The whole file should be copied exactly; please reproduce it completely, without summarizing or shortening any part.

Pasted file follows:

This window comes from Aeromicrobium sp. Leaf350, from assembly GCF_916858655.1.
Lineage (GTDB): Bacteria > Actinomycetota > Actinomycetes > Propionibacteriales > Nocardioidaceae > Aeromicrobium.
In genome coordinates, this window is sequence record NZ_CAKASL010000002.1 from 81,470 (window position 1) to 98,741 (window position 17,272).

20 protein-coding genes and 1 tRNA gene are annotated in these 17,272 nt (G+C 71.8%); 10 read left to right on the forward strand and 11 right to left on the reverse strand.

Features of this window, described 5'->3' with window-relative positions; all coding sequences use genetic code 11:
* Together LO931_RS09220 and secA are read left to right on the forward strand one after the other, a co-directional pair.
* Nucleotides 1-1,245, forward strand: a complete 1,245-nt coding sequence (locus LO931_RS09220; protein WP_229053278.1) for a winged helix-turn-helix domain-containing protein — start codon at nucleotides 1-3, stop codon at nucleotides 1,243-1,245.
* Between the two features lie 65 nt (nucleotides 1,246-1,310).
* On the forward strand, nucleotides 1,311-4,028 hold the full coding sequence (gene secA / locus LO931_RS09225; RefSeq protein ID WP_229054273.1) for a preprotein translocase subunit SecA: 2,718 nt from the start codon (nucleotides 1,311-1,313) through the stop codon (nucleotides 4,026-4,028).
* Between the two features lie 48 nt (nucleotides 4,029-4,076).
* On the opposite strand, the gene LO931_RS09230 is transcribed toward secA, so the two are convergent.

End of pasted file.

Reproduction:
This window comes from Aeromicrobium sp. Leaf350, from assembly GCF_916858655.1.
Lineage (GTDB): Bacteria > Actinomycetota > Actinomycetes > Propionibacteriales > Nocardioidaceae > Aeromicrobium.
In genome coordinates, this window is sequence record NZ_CAKASL010000002.1 from 81,470 (window position 1) to 98,741 (window position 17,272).

20 protein-coding genes and 1 tRNA gene are annotated in these 17,272 nt (G+C 71.8%); 10 read left to right on the forward strand and 11 right to left on the reverse strand.

Features of this window, described 5'->3' with window-relative positions; all coding sequences use genetic code 11:
* Together LO931_RS09220 and secA are read left to right on the forward strand one after the other, a co-directional pair.
* Nucleotides 1-1,245, forward strand: a complete 1,245-nt coding sequence (locus LO931_RS09220; protein WP_229053278.1) for a winged helix-turn-helix domain-containing protein — start codon at nucleotides 1-3, stop codon at nucleotides 1,243-1,245.
* Between the two features lie 65 nt (nucleotides 1,246-1,310).
* On the forward strand, nucleotides 1,311-4,028 hold the full coding sequence (gene secA / locus LO931_RS09225; RefSeq protein ID WP_229054273.1) for a preprotein translocase subunit SecA: 2,718 nt from the start codon (nucleotides 1,311-1,313) through the stop codon (nucleotides 4,026-4,028).
* Between the two features lie 48 nt (nucleotides 4,029-4,076).
* On the opposite strand, the gene LO931_RS09230 is transcribed toward secA, so the two are convergent.